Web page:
A team is missing its production deadlines, and a different cultural interpretation of the word “deadline” is the cause. Two experts offer solutions for fixing the problem.
Don is production manager in a printing company that produces books for major publishers. Five years ago, the company added binding to its services, and Don began staffing that department with workers from Mexico. Everything went smoothly until four months ago when Mauricio became supervisor of the binding team. One of the first Hispanic workers Don hired, Mauricio is bight and capable. But since his promotion, the binding group has missed three deadlines. Books had to be shipped at special rates and high costs! Each time Mauricio apologized and vowed to set more reasonable completion dates; but Don has noticed that during production meetings, Mauricio continues to promise tight deadlines. Mauricio is experienced. He knows the equipment and his men. Why does he promise deadlines he cannot deliver, and what should Don do to ensure he does?
Advice from Experts:
â€¢ Carol Hastings, Vice President of Corte Hispana, a professional services company that training for Spanish-speaking workforces.
In Latin America, time commitments and deadlines may be seen as worthy objectives rather than categorical imperatives. If all things run perfectly, the delivery date could be possible, so why not say “yes.” But more often than not, things don’t run perfectly, and the deadline can’t be met. In Mexico, the customer knows there may be delays and takes this into account in his planning. The Hispanic supervisor in this situation may never have experienced the consequences of missing a delivery date that a customer considers firm.
Another confusing factor in this case is that Latino managers tend to give only positive feedback to their superiors. A Mexican executive, for example may consider it disrespectful if a subordinate contradicts him. In the U.S., executives expect subordinates to provide the bad news along with the good. They want to be able to solve a problem or alert the customer to the delay. When Mauricio says, “yes” to tight deadlines, this may be a matter of being diplomatic. He doesn’t want to disappoint. Giving the answer Don wants to hear is more polite than offering the truth.
There isn’t a quick, easy way to solve this. It will take time and patience. It may help Don to know that Latinos work for a person, not a company. Don would do well to establish a personal relationship with Mauricio. As trust and confidence in the relationship grow, it becomes more likely that delivery commitments will be met as Mauricio wants to please Don and may be less afraid to give a truthful negative.
Also, Don should kindly let Mauricio know the consequences of a missed delivery date, both the financial impact on the company and possibly on his team. When possible, Don could have Mauricio meet with the customer contact so they can establish rapport. The customer contact can explain the immediate steps that will be taken when the books are delivered on time and the consequences if they are not. That makes the deadline more personal for Mauricio on all fronts.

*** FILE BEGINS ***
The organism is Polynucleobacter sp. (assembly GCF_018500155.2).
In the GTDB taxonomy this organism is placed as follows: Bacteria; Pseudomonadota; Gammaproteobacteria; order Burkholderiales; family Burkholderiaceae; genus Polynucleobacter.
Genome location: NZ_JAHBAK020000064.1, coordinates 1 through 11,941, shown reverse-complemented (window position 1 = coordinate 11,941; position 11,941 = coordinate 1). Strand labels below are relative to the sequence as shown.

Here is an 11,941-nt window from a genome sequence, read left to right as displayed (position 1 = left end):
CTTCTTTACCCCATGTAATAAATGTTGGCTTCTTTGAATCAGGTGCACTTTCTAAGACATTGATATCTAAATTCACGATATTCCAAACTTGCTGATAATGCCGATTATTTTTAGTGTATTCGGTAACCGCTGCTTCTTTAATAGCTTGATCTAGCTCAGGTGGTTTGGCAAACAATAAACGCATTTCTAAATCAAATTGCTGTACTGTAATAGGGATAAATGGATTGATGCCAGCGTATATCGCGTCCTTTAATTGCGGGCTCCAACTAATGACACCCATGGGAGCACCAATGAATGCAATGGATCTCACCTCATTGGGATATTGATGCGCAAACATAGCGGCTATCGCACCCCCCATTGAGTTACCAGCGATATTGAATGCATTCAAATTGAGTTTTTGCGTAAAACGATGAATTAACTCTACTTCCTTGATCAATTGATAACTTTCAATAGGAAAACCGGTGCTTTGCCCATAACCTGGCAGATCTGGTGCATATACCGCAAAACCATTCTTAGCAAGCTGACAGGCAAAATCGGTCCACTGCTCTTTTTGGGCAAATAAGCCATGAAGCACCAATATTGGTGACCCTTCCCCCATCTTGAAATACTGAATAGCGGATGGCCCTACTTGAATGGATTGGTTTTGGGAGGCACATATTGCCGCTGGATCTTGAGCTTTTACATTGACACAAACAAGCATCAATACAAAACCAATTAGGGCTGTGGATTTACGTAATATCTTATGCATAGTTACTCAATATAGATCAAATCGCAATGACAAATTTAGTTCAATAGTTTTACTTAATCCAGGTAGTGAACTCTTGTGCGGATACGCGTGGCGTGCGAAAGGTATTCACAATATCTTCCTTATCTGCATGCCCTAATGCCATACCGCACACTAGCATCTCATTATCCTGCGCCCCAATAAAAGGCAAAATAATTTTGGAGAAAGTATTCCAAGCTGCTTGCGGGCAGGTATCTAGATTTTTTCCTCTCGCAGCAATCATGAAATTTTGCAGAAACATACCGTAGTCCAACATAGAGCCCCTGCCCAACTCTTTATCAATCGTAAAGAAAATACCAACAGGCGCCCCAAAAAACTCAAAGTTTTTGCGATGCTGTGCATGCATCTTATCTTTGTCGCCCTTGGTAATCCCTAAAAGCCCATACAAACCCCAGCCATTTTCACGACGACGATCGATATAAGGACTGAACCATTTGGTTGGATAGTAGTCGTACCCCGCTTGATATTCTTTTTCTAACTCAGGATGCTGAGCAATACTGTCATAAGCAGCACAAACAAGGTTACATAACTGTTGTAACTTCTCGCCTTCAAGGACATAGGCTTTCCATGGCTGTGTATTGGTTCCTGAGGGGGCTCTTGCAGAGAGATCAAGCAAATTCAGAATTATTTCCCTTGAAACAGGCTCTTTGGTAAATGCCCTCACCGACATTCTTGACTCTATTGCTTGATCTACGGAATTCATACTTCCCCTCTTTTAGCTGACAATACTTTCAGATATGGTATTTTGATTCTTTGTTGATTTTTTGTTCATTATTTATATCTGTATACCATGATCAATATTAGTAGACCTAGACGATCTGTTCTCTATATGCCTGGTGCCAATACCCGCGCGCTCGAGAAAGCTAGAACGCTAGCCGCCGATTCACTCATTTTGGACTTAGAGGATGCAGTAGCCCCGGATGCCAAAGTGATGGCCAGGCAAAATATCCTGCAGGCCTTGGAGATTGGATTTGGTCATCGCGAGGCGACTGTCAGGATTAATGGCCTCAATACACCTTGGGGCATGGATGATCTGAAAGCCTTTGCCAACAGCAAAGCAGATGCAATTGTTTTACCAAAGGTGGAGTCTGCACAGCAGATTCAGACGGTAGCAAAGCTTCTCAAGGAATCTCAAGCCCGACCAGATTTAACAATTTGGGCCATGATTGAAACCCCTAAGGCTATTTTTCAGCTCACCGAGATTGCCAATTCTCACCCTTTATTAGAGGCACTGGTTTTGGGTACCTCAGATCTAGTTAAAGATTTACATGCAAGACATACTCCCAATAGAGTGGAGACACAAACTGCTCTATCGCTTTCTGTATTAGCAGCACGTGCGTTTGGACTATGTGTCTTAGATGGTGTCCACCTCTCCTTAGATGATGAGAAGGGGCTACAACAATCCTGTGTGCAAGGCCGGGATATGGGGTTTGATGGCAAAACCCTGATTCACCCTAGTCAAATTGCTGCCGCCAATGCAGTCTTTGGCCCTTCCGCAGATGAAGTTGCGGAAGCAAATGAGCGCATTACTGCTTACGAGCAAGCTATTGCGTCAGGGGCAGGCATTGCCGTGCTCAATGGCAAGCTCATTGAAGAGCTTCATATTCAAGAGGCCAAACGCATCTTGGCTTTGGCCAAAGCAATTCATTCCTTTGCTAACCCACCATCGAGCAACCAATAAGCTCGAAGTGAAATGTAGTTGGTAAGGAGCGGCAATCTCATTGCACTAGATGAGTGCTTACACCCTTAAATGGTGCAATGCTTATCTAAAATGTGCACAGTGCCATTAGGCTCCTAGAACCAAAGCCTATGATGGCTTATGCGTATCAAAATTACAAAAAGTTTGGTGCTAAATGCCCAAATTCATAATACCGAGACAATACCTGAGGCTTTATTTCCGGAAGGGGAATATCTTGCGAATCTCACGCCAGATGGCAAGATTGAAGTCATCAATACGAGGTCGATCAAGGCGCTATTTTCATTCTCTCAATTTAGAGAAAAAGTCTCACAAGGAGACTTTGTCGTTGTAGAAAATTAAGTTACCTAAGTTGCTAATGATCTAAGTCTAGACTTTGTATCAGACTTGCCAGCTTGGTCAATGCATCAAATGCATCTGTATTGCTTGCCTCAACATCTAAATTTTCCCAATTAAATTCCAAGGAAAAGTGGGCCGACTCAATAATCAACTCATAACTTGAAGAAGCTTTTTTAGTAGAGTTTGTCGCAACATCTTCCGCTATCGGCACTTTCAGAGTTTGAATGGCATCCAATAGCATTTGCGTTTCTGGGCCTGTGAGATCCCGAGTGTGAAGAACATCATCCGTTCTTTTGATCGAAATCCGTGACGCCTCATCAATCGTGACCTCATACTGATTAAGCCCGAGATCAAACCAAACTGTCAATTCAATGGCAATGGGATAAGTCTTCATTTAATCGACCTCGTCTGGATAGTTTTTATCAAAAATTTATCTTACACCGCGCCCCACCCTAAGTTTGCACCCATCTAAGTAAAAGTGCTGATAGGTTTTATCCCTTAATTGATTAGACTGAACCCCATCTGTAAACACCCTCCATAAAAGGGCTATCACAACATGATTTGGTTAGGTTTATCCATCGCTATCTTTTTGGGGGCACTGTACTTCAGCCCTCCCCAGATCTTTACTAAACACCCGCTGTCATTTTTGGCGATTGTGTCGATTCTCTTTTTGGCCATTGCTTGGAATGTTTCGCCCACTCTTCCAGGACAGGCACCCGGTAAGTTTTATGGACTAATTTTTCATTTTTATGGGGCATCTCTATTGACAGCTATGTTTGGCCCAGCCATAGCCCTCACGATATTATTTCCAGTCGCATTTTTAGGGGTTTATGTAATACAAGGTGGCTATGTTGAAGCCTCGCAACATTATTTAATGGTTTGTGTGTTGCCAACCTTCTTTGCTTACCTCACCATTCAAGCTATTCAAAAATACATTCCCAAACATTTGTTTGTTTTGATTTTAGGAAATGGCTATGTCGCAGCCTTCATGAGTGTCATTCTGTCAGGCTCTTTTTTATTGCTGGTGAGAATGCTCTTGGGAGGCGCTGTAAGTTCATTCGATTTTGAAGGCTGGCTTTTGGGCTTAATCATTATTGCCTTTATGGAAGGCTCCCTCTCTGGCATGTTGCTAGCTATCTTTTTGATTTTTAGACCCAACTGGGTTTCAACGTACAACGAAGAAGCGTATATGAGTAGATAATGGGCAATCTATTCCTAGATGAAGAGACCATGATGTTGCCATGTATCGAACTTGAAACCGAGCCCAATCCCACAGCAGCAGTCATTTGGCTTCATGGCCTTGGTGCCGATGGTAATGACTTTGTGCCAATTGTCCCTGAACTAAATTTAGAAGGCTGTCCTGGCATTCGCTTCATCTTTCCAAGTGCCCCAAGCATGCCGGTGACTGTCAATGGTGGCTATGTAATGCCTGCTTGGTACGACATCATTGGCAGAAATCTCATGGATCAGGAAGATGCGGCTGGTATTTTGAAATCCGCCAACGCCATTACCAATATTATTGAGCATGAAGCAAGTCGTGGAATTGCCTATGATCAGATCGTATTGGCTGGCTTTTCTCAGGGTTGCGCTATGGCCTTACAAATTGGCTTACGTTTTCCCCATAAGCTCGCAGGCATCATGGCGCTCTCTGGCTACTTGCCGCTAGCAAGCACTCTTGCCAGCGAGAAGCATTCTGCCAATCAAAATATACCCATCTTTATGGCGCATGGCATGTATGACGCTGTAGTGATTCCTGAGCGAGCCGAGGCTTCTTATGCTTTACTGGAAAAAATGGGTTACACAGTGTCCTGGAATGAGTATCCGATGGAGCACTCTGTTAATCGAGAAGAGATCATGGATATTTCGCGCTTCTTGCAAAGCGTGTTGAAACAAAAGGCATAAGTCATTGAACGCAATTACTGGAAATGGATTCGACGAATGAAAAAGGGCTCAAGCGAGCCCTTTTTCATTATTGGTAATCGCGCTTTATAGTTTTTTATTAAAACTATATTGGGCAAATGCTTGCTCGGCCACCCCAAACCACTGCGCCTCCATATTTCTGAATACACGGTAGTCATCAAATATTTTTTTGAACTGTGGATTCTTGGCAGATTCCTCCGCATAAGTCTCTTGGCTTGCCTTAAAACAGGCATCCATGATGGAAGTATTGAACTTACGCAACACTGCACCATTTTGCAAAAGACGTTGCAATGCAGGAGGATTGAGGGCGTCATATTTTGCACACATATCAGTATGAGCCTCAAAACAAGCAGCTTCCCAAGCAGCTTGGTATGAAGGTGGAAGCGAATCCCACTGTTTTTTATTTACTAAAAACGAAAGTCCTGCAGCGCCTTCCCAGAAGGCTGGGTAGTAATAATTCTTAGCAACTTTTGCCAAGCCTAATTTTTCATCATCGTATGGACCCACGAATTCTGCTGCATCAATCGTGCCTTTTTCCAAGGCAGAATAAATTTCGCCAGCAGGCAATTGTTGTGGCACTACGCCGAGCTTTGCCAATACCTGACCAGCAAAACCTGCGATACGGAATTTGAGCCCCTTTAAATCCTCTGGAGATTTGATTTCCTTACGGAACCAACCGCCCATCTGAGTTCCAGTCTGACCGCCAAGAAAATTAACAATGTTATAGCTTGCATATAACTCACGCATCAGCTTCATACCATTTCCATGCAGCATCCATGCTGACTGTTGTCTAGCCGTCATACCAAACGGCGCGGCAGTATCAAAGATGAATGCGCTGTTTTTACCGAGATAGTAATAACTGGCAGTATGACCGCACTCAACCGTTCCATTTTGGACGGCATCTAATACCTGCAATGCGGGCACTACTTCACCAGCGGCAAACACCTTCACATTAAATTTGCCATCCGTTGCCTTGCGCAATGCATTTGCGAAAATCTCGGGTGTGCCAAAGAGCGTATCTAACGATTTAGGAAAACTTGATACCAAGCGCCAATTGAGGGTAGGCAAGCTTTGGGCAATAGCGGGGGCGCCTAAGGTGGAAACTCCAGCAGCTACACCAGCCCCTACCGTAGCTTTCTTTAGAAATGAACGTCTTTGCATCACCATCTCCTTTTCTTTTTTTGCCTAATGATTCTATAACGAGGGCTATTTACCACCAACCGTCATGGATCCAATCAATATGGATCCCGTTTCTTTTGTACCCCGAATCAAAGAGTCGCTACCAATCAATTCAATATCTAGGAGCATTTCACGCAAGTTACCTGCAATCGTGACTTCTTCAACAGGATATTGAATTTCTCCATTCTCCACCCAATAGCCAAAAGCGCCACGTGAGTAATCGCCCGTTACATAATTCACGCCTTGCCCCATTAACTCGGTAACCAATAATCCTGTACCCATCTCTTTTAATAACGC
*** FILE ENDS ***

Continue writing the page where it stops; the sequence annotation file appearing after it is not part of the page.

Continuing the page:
Carol Hastings is Vice President of Corte Hispana, a company dedicated to providing training for Spanish-speaking workforces. She speaks nationally on working with Spanish-speaking employees. She can be reached at 310 458-6998 or Carol@CorteHispana.com
Sheri Long, Principal, Amigos at Work, a management firm that helps organizations enhance the performance of organization and its employees.
My experience indicates that the term deadline translates differently in the two cultures, U.S. and Latin America. The Oxford Spanish Dictionary translates deadline to plazo de entrega, literally the period of delivery. Period refers to a span of time, not a distinct date and time. Those semantics offer a valuable clue to the perception of deadlines in most Latino cultures. When I lived in Mexico, my Christmas card order was delayed. The friendly explanation was that they got more orders than they expected. The explanation was courteous, matter of fact, and considered completely sufficient.
Mexicans emphasize the present, not the future, so planning ahead is seldom a high priority. At our local Hispanic chamber of commerce, a Mexican business owner recently told me that he hires Americans in upper management positions specifically because he values their concern about timeliness and deadlines. Managers in factories sometimes complain to me that their Hispanic supervisors don’t think ahead to replenish supplies to keep production flowing.
I imagine the Hispanic team leader in this incidence promises unrealistic deadlines for a variety of reasons. He may be giving the projected date under optimum condition without planning for interruptions. He may be trying to please his boss with the earliest date possible. He may not be aware of other printing obligations, lack of supplies, or machine maintenance needs. Here are a few ideas the production manager may find useful.
Make a point of mentoring the team leader. Spend time getting to know him and teaching him how to plan and manage projects. Explain that in the U.S. missed deadlines are taken very seriously and the customer could leave to find a printer that consistently delivers on time.
Display a project progress chart so everyone knows the status of all ongoing projects.
Work with the team supervisor to create a process map showing team members’ responsibilities for each step of the process. Talk with him about the time required by each team member’s task before setting delivery deadlines.
Teach him good meeting management skills so he gets all team members’ input to help him determine realistic delivery dates.
Bilingual consultant Sheri Long helps individuals and organizations enhance performance. Her company, Amigos at Work, specializes in the Hispanic workforce. She can be reached at 949.422.0818 or firstname.lastname@example.org